Long live  the King, say Basotho

Long live the King, say Basotho

MASERU – IN an emphatic endorsement of the monarchy a recent survey has revealed that seven in every ten Basotho trust the King more than the government with its various apparatus. Conducted by Afrobarometer, a non-partisan research network, the survey also shows that three quarters of Basotho favour a constitutional amendment that gives the King more power.

Currently most of the executive powers reside with the prime minister who runs the government and makes most of the crucial decisions. The survey results come at a time when Lesotho is working on multi-sectoral reforms to deal with the political instability that have blighted the country in recent years. The massive endorsement of the King could be an indication that people are losing confidence in politicians who they widely see as the cause of the country’s political, social and economic problems in the country.

In the past politicians have been accused of using the King to endorse their political schemes. Under the constitution the King has no power to veto any decision by the government. That has reduced him into a rubberstamp of sorts. The Afrobarometer survey shows that the majority wants that to change.  The results also show that Basotho overwhelmingly support and trust the King irrespective of gender, education, place of residence, age or political affiliation.

Libuseng Malephane, Director of Advision Lesotho, the local Afrobarometer partner, said the survey was conducted late last year. Its purpose, Malephane said, is to give a glimpse of what ordinary Basotho think about various events so that political leaders make informed decisions. Malephane said apart from informing decision-makers such surveys can also help improve communication. “It can help us in introspection and improve our efforts or communicate them better so that the public is fully aware of what we are doing and why we are doing that,” Malephane said. The survey revealed that 59 percent of Basotho trust religious leaders while 57 percent have faith in the prime minister.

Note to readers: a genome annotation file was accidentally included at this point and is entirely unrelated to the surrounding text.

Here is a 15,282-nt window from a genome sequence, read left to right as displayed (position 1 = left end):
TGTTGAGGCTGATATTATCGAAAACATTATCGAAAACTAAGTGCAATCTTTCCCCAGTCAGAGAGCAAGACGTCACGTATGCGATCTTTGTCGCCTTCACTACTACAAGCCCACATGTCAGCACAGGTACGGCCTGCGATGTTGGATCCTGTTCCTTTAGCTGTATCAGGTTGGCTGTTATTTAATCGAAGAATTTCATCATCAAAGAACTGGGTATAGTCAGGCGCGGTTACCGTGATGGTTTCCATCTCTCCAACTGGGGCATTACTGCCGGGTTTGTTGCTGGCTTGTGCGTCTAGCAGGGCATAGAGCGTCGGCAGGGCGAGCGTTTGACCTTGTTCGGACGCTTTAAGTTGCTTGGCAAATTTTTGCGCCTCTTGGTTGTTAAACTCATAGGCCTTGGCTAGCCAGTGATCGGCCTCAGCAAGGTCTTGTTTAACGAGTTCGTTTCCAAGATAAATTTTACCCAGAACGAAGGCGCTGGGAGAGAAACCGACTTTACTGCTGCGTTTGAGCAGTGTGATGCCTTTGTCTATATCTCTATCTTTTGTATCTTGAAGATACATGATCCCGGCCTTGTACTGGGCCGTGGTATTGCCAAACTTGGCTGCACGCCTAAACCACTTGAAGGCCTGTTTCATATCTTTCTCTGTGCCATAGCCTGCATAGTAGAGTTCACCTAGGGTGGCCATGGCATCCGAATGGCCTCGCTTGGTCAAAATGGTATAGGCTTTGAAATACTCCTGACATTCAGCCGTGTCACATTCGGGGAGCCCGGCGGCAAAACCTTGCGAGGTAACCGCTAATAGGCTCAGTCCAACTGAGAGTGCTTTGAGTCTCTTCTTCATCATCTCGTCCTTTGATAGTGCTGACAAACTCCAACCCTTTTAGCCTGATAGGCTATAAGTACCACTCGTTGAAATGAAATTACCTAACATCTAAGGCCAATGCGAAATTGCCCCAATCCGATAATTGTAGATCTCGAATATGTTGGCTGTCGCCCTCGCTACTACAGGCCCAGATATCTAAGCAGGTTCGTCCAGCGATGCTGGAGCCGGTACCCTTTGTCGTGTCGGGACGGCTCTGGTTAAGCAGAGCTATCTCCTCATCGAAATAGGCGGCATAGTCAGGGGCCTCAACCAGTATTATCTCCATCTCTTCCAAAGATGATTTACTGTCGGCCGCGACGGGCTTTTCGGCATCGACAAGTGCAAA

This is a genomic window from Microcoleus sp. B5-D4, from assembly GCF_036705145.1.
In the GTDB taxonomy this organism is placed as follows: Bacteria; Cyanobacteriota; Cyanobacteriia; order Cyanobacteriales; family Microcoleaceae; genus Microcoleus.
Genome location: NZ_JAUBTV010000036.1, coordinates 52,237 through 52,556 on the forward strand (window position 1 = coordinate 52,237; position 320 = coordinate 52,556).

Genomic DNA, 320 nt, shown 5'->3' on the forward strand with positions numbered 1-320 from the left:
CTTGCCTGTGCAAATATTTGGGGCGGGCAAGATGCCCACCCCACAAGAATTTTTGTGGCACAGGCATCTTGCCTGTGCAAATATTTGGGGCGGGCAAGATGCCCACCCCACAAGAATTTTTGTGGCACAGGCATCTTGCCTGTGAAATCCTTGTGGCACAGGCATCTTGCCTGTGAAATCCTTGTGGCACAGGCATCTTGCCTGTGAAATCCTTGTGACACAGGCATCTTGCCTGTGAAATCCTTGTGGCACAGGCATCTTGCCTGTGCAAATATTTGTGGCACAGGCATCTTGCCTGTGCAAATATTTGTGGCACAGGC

Basotho also trust their chiefs (53 percent) more than the courts (49 percent), the Independent Electoral Commission (48 percent) and the parliament (48 percent). They also trust the police (44 percent) more that the army (41 percent). It might stun opposition parties that only 22 percent of the people trust the opposition compared to 47 percent for the ruling coalition. The Afrobarometer team in Lesotho interviewed 1 200 adult Basotho between November 25 and December 10 last year.

Rothe MP Mohapi Mohapinyane said the numbers are an indication that the public is losing trust in politicians. “Since 2012 we have had three elections and perhaps people are getting tired of it and this calls for introspection amongst us as politicians,” Mohapinyane said. The survey results, he added, came at the right time when the country is about to embark on reforms.

Retired Professor Kopano Makoa said those who say the king should be given more power say “should think clearly about the implications of that”.

“One of them is that he will have to be accountable as every responsibility comes with one and he will be open for criticism”.

Staff Reporter

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